The movie will follow a grown-up Jane and Michael Banks in depression-era London. The nanny will revisit the Banks family after a tragedy that deprives the family of happiness, according to the Company’s announcement.

Keep your calendars clear, as Christmas day releases will no doubt start piling back up as 2018 draws nearer.


‘Zootopia’ Review

4 Mar

Before seeing Zootopia: Disney, I can relate to bookish princesses, pixelated anti-heroes and even a tiny blue alien experiment. But how on earth can you make me sympathize with a rabbit in a weird cop outfit?

After seeing Zootopia: *wiping away tears* Disney, you did the thing.

The story begins with Judy Hopps (Once Upon a Time‘s Ginnifer Goodwin), a young bunny aspiring to go where nobunny has gone before — the police academy. Much to the chagrin of her parents, Judy becomes the first bunny officer thanks to the Mayor’s mammal initiative (think Affirmative Action). Judy gets assigned to the heart of the area, the thriving metropolis of Zootopia. However, upon arrival, Judy realizes she’s the only one fighting for her dreams.

Judy gets a chance to move from meter maid to true cop when a missing mammal case comes her way. She teams up with Nick Wilde (Jason Bateman), a con artist who lives up to the title ‘sly fox.’

I don’t want to give too much of the plot away, but with Jennifer Lee involved in the writing, there has to be a twist ending. This one isn’t as shocking as Hans’s betrayal of Anna, but it’s handled better by the protagonists than a simple *gasp! What are we to do?*

The humor surprised me most during the film. Sure, I’d seen the clip of Flash the Sloth in the DMV, the all-too-real commentary of how painfully slow government agencies can be. Maybe that’s where the humor gets its punch: as you laugh, you realize you’ve experienced the exact scenarios before and never in the best of situations. Early on, Judy’s parents attempt to simultaneously discourage and encourage their daughter to follow her dreams. “Settle! Settling isn’t so bad! Look at us, we settled!” Judy’s dad says. “Yeah, I settled hard,” responds her mother. One of the best moments is an incident with Chief Bogo (Idris Elba) where he tells Judy “This isn’t an animated fantasy where you sing a musical number and watch your problem dissolve into thin air. So, let. it. go.” My theater full of Cast Members guffawed at that point.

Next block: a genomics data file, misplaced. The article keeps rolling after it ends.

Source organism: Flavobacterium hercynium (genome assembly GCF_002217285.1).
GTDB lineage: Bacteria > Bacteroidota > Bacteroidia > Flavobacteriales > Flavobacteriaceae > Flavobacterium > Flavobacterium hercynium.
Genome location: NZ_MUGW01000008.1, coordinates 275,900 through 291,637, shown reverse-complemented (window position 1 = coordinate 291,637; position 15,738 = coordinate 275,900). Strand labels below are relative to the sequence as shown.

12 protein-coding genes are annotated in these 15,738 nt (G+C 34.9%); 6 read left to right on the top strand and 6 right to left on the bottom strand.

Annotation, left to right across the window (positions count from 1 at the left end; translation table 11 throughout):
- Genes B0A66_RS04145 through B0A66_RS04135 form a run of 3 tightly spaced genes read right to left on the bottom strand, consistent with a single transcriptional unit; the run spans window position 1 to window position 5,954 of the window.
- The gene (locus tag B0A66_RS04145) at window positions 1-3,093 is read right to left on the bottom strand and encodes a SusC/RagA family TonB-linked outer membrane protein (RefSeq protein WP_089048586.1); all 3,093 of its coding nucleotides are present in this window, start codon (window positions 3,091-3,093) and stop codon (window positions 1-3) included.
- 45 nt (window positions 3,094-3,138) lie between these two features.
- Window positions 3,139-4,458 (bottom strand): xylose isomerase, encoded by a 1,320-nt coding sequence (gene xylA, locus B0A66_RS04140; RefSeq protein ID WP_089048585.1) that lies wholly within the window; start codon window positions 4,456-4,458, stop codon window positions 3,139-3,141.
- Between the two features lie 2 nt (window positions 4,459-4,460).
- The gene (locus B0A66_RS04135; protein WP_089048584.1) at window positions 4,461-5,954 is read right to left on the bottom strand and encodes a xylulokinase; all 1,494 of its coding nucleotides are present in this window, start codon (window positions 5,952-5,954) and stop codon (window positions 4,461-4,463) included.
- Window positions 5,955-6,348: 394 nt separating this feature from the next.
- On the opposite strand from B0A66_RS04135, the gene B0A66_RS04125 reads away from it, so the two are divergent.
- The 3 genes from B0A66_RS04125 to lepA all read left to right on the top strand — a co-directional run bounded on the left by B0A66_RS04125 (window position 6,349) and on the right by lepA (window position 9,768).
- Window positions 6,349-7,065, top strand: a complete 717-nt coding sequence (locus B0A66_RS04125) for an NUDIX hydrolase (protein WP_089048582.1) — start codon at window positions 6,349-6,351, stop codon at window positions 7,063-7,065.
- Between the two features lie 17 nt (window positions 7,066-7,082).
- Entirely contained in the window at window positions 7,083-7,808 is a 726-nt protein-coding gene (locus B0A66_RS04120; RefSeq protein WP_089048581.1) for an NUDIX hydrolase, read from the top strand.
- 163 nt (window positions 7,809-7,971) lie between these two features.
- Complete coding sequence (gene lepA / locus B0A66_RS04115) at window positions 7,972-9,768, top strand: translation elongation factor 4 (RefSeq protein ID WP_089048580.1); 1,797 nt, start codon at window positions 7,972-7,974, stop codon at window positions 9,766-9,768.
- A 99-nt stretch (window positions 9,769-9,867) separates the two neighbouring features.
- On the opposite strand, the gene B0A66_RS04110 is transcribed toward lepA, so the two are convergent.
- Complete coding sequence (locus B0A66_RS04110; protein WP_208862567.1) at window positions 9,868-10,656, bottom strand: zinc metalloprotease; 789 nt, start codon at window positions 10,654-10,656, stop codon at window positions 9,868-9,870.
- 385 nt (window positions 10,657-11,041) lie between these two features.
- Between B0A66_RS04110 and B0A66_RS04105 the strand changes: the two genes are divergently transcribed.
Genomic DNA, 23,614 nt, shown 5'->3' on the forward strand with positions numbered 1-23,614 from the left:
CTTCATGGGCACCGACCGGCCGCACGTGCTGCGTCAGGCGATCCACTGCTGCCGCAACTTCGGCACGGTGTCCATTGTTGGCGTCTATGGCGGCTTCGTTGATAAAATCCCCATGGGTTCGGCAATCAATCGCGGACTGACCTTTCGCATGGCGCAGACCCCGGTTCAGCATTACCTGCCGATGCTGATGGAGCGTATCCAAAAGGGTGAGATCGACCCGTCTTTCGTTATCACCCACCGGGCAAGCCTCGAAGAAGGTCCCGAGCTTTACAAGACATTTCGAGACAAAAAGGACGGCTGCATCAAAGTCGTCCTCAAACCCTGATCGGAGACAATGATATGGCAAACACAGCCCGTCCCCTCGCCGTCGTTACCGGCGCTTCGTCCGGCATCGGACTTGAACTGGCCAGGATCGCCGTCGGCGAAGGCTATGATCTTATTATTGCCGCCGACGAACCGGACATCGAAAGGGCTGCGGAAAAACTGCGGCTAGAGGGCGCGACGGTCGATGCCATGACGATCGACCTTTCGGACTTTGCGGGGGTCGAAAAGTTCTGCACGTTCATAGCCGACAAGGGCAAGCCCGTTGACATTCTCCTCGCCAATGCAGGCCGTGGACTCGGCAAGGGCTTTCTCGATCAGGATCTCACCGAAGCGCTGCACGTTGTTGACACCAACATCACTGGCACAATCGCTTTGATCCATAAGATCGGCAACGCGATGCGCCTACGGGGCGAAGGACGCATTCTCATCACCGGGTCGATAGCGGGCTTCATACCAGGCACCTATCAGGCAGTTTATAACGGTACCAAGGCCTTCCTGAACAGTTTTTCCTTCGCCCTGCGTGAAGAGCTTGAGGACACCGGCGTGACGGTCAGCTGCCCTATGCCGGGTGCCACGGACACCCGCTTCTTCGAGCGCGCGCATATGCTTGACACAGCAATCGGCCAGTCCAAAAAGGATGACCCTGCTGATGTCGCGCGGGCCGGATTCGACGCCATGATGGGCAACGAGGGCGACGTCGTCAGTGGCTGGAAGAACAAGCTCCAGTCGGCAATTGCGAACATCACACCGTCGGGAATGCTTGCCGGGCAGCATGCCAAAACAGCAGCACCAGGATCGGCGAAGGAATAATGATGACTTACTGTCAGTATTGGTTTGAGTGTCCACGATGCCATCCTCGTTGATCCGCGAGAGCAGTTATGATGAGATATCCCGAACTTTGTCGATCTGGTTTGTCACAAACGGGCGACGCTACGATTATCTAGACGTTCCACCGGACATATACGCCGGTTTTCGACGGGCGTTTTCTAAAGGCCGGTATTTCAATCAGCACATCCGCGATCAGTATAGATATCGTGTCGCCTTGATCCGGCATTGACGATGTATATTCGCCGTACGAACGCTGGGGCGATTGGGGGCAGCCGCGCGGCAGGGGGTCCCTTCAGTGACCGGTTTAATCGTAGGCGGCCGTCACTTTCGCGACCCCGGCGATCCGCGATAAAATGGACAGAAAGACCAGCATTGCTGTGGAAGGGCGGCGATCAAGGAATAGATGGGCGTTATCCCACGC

As with most Disney films, the true beauty lies in the message. “Zootopia” goes beyond a cute adaptation of “utopia” but ultimately looks to define “utopia” for an advanced society. Despite having evolved from their primitive states, the animals of Zootopia still expressed and experienced prejudices both outright and subtle.

In their attempts at crafting a modern utopia, Zootopia‘s writers offer more than a ‘lack of conflict’ definition. Their utopia becomes a moment where we recognize our own limitations, and in those limitations, we find unity. Once we realize the flaws of not only ourselves but how we categorize ourselves (predator/prey), the better we understand how to aid others. The representations of prejudice throughout the movie could be mix-and-matched with any contemporary issue.

How dare there be rabbits in the police academy? Females on the front lines of combat?

Don’t trust a fox (insert minority of choice here); they’re ruining Zootopia this country.

The movie leaves viewers with more than the high-flying adrenaline of Star Wars or the fuzzy warmth of Frozen (something Zootopia‘s writers poked fun at consistently). It gives a sense of urgency, a need to recognize our faults, and unite rather than continually degrade each other.

If you want your kid to be a better global citizen human being, take them to see Zootopia.

I give the film five pawcicles out of five. Zootopia hits theaters today, March 4.


Disney Princess as ‘Star Wars: The Force Awakens’ Characters

15 Jan

Because why not have a light saber and a tiara?

Rey/ Rapunzel: Both are adventurous and gifted with powers they don’t understand. They search for a family bond they’ve never known. Unconventional tools and fighting skills that make their unassuming persona more threatening. punzie_pan rey